Millennium Post

The Shahpur Jat treasure trove

The Shahpur Jat treasure trove
A number of designers have their stores here and lovers of fashion, quaint quirks and some incredible nick-nacks are just at home amidst the winding lanes of Shahpur Jat. What better way to explore the area than with their biannual Open House?

The community brings the third Biannual day-long mela - where cafes, restaurants, studios, art galleries, fashion houses and concept stores across the urban village throw open their doors and bring in Diwali festivities with a mad mix of music, food, drinks and entertainment.

This year Open House turns it up a notch with a mega music theme, as all participating outlets will be setting up live performances; expect DJ sets, acoustic guitar bands, accapella groups and local music crews tearing up the streets.   As for culture vultures and retail junkies  - there are new fashion winter collections, promotional offers, free gifts and punch.

 Sam Miller, a local resident and the author of Delhi: Adventures in a Megacity and Blue Guide India will lead a walk through the neighborhood of Shahpur Jat. The main park in Shahpur Jat will house a carnival for kids, complete with bouncy castles, merry-go-rounds and carousels. Look out for contemporary street performers, pop-up bakeshops, retro photobooths, rustic retail therapy as ‘thelas’ with designer-ware traverse the streets.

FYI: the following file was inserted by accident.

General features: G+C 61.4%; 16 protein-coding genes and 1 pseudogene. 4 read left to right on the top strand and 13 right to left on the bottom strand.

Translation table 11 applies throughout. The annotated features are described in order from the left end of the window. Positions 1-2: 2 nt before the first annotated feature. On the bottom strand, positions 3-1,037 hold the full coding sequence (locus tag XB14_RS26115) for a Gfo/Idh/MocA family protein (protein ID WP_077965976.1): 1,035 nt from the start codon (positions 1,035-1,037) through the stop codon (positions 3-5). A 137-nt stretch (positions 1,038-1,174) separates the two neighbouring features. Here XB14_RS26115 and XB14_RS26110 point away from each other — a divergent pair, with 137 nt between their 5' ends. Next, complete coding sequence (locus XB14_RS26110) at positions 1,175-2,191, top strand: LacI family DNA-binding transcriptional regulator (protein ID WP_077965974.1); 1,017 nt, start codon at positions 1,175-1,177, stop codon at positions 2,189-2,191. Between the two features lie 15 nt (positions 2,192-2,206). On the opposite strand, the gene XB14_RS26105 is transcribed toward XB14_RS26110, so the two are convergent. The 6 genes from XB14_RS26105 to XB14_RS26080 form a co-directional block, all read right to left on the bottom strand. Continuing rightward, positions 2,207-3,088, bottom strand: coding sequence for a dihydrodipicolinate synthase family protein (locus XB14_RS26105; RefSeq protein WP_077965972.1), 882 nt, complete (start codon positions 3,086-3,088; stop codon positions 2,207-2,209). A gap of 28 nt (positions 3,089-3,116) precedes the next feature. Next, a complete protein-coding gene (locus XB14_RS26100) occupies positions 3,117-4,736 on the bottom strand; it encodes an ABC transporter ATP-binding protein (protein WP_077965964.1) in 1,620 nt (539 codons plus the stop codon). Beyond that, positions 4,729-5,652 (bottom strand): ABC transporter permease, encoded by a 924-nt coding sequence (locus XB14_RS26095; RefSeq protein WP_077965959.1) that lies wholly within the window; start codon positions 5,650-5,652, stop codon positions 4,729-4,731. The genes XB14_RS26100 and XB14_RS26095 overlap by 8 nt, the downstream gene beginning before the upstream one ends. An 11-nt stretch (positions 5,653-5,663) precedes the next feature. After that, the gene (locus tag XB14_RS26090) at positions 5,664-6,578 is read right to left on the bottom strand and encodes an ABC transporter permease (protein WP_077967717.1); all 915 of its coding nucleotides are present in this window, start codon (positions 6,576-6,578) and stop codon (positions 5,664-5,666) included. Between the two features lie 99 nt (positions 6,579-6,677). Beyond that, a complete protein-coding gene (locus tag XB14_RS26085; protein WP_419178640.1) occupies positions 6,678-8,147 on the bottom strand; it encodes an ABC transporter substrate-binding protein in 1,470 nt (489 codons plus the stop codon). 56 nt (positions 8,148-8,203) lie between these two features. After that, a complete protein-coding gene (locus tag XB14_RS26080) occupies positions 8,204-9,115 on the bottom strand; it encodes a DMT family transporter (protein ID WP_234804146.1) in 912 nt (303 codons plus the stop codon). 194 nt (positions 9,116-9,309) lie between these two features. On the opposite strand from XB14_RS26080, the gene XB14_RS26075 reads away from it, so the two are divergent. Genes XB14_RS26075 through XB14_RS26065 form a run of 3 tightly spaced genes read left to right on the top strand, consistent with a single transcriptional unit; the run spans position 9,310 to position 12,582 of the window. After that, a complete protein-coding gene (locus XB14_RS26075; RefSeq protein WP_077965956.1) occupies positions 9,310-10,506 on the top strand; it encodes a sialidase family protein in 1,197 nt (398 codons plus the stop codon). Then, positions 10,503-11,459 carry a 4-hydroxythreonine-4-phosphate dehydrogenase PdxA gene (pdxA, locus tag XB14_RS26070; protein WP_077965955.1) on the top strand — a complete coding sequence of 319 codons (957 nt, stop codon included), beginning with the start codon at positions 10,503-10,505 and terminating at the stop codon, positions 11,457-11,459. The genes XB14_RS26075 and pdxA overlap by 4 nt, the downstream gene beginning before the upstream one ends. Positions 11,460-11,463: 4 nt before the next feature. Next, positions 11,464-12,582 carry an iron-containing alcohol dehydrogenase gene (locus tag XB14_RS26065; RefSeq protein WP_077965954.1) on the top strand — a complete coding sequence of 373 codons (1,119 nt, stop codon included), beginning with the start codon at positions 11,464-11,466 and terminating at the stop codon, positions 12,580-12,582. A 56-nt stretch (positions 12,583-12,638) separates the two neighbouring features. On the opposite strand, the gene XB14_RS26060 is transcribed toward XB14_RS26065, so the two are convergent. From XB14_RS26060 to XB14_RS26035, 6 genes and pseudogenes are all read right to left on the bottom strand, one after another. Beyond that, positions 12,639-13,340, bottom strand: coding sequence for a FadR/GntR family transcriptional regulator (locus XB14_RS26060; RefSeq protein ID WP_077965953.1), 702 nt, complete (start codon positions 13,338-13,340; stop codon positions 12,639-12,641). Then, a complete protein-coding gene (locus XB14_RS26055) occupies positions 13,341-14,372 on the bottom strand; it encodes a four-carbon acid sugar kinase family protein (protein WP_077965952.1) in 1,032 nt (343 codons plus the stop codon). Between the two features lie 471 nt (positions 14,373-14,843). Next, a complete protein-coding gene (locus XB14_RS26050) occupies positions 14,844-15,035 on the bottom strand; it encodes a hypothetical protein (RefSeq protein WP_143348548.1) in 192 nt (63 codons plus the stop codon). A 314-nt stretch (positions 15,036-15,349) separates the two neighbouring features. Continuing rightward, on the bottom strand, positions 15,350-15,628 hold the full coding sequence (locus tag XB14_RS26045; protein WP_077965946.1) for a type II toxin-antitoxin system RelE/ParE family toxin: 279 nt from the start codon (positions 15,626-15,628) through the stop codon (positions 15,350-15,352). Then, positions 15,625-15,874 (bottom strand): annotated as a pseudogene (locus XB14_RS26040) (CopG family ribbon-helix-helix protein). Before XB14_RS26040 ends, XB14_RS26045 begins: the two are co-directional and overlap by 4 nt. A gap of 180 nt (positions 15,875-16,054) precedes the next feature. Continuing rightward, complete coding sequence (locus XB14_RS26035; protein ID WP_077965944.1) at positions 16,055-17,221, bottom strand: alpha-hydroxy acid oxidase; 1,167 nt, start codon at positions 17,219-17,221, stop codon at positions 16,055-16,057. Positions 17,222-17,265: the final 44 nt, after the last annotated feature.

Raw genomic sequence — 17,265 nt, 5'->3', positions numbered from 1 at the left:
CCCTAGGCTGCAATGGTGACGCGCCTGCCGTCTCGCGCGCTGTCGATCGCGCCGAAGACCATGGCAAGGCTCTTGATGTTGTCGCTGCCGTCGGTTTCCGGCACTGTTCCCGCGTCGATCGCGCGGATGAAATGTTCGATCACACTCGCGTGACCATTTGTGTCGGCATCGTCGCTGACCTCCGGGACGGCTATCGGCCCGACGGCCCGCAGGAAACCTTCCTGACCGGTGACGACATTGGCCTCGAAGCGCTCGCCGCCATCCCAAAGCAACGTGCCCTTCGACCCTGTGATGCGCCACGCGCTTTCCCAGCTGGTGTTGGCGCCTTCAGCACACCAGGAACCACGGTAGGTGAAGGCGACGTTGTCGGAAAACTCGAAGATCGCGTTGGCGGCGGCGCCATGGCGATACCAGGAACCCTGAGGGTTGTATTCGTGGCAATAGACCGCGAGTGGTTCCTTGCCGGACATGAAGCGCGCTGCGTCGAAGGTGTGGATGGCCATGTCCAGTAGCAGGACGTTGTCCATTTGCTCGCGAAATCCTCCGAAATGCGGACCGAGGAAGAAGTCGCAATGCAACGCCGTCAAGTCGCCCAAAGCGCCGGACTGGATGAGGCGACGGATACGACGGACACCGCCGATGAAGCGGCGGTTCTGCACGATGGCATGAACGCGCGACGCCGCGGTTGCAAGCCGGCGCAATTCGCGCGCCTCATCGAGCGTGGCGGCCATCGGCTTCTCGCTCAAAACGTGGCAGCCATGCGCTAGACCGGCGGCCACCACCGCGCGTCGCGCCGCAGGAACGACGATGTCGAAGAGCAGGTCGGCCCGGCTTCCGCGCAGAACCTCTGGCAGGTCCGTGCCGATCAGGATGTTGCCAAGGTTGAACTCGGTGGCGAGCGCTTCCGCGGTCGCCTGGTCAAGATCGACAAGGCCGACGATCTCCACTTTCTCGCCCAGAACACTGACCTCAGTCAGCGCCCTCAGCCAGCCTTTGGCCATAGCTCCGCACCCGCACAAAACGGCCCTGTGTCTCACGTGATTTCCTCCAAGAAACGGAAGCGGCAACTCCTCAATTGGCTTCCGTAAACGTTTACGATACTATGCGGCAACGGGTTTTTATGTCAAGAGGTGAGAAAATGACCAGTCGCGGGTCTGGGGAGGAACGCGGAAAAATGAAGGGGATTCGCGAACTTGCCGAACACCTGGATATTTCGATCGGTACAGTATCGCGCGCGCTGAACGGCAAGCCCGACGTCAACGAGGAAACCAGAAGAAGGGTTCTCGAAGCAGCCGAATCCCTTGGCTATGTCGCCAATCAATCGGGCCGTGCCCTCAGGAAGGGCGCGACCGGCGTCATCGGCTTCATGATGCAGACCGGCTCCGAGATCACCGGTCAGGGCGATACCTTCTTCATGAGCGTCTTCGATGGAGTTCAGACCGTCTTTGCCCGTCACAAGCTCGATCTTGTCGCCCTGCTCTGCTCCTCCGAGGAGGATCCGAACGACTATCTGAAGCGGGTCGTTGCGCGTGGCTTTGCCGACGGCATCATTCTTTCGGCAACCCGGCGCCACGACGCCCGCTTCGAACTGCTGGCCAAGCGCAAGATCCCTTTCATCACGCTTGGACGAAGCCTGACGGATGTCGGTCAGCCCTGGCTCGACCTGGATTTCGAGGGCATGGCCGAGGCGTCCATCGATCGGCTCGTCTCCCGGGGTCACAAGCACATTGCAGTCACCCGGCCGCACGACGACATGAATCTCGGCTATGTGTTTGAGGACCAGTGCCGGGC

With forty stores participating this year Vivita Relan, the mind behind the Open House explains the objective. ' Shahpur Jat has always been a tucked away little village despite it being in the centre of South Delhi; always the poor little ugly step sister, wrong-side of the tracks to the other burgeoning urban village Hauz Khas, which seemed to be the darling of the alternative, liberal arts publications, but no heed was paid to poor little SPJ. This meant it had low rents, despite its central location, and hence attracted a motley eclectic mix of fashion designers, graphic designers, artists and its studios, photographers, event planners, yoga studios, social entrepreneurs and interior design outfits. Later, some of these graduated to commercial retail outlets, which were floundering because of the lack of footfalls. The market was known as the poor man's answer to shaadi kapde; so to publicise the word that the market was also filled with other super cool, indie stores and cafes that had a unique, creative offering, the Open house was created by 6 store owners: Lila, The Wishing Chair, Alecca Carrano, Olivia Dar, Second Floor Studio and Les Parisiennes,' she says.

With bake sales, tarot card readers, some great eats and even better shopping options - pick up a map and don't miss this!
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